Last month I was looking for some fresh soul or funk when I ran across a new album from The Nightowls and before I knew it, I was boogying across the room to Good as Gold and wrote up a review. Not long after that, I headed to One-2-One bar for Motown Monday where The Nightowls were headlining. Motown Monday is a weekly event that you have to see to believe, you will be shaking parts you forgot you had.
After the show, Ryan Harkrider, the frontman and lead singer of The Nightowls took a minute to say hello and discuss a bit about the band and their music. Ryan is a charismatic frontman with a vision and I felt quite fortunate when Ryan agreed to do an interview.
Before we move on, I want to say that as good as the band is on their album they are even better live, make a point to see them soon. They will be playing at the world famous Stubbs BBQ on February 7th, a must see event.
Now, without further delay, Ryan Harkrider –
Ryan, tell us about The Nightowls and your new album, Good as Gold.
The Nightowls is a 9-piece soul/Motown band from Austin, Texas. Formed in the fall of 2011, the band has been writing, touring and performing ever since. With influences ranging from classic Motown to modern soul, our music is a fresh blend of vintage and modern soul.
Good As Gold is our first album. Last August, we spent about 3 weeks in the studio and tracked 12 songs. 9 songs went on our LP Good As Gold and the remaining 3 will end up being on a “B-Sides” EP scheduled for release sometime in 2014.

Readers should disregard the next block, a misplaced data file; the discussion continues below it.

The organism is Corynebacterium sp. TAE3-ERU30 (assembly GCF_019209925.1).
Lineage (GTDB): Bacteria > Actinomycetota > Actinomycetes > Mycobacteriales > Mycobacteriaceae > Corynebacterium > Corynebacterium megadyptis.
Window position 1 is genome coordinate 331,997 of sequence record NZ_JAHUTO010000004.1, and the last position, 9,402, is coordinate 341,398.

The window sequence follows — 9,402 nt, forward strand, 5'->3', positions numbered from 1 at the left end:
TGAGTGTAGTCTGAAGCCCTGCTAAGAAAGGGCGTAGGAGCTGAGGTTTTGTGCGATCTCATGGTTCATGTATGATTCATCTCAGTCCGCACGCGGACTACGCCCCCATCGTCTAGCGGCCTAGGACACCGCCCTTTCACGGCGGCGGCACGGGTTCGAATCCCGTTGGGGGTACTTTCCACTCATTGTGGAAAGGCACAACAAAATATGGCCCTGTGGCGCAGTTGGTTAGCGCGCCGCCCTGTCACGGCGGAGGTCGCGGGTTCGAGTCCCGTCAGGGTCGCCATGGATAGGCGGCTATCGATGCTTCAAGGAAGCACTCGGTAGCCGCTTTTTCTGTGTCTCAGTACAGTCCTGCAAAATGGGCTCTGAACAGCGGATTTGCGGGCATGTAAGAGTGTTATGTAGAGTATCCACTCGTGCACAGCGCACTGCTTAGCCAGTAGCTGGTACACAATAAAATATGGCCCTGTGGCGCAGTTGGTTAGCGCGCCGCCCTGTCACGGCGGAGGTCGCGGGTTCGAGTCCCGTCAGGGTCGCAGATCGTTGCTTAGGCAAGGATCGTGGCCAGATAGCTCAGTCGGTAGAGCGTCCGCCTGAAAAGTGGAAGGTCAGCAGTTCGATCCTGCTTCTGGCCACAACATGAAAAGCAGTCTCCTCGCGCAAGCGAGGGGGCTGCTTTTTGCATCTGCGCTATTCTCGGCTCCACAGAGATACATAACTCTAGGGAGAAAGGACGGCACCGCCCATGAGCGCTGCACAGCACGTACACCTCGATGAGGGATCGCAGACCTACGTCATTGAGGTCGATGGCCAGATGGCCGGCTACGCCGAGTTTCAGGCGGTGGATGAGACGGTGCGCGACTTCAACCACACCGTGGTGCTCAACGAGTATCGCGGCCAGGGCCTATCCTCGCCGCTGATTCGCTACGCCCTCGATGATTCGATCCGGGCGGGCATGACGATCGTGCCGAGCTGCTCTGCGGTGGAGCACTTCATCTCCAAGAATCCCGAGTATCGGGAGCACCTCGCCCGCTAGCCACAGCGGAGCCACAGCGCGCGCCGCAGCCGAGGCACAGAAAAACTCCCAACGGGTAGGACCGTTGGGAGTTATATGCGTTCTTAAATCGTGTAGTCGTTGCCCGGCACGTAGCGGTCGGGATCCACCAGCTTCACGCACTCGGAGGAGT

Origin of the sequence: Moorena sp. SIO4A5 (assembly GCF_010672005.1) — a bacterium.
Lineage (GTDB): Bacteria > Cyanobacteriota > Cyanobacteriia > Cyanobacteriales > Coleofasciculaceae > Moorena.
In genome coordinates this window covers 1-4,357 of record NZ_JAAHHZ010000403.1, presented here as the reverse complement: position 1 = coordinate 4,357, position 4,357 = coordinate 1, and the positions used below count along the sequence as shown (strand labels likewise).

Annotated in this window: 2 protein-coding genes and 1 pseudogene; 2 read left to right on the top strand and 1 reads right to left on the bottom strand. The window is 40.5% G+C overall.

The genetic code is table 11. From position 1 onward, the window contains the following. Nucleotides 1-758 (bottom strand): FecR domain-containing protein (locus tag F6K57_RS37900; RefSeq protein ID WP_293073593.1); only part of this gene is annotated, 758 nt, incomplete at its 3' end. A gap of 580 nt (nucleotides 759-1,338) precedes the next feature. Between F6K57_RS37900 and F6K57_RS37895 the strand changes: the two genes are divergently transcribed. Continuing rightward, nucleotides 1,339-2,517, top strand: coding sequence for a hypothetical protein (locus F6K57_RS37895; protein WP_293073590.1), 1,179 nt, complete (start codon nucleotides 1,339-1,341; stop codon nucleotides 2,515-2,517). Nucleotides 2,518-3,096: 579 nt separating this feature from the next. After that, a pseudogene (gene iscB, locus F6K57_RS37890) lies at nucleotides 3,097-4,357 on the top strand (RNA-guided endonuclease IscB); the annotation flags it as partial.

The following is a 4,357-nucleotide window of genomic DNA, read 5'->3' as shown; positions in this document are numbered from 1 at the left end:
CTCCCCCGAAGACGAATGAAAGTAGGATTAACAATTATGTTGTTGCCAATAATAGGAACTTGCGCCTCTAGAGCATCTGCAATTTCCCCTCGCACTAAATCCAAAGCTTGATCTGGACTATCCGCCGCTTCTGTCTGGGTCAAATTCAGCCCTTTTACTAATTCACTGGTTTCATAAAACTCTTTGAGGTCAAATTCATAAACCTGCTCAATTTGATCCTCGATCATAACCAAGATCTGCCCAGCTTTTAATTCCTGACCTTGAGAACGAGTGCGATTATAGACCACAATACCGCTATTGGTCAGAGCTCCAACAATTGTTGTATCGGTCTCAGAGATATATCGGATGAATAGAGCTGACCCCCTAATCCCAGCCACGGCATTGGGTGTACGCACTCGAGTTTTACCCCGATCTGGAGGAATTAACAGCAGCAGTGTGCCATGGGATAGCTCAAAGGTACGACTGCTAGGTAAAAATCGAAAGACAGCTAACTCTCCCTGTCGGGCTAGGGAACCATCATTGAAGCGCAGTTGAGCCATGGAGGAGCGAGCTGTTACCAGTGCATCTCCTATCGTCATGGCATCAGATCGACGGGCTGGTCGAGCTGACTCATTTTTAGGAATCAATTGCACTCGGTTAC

How do you maintain your creative vision with so many possible opinions in the room? Who is your right hand man or woman?
I do a lot of preparation before the band ever hears the song. This translates into endless home recordings and many different scratch versions of songs. But usually, I will have the entire song mapped out and very specific ideas for certain instrumentation, tones and style that I am aiming for. So, when I finally present the music to the band, there is very clear direction on where to take the music.
So, being prepared and clear with my own vision definitely helps maintain it. But additionally, our band is also full of both very talented and positive musicians. This helps to create an open environment in which we can all create and experiment together.
I do consider my bass player, Rob, to be my right-hand man and the Musical Director of the band. Where I have the overall musical vision, he has the ability to execute that vision and articulate it to the rest of the band in a more technical and musical way.
Good as Gold is very well recorded. What decisions did you make to ensure the best possible sound quality for this album?
To try and capture the rawness and authenticity of the band, we tracked live in the studio through vintage amps and microphones. Then to achieve the retro sound, we mixed the album on a 1969 Neve Analogue Console and dumped it to tape before mastering.
Right now, Good as Gold is available on CD and MP3, are you planning to release it on any other formats?
Yes, we are planning to release it both on vinyl and on 8-Track Tape sometime in 2014.
8-track is an interesting choice, what made you move in that direction?
I think that the style of music we play lends itself well to both the vinyl and 8 track mediums. Both of these tend to have a warming effect on the sound of the record that digital media doesn’t allow. And, we made a lot of recording choices knowing that eventually they would be enhanced by 8 track and vinyl. I also like the 8 track tapes because the way that the tracks have to be formatted often ends up creating a very unique and challenging approach to making and sequencing an album.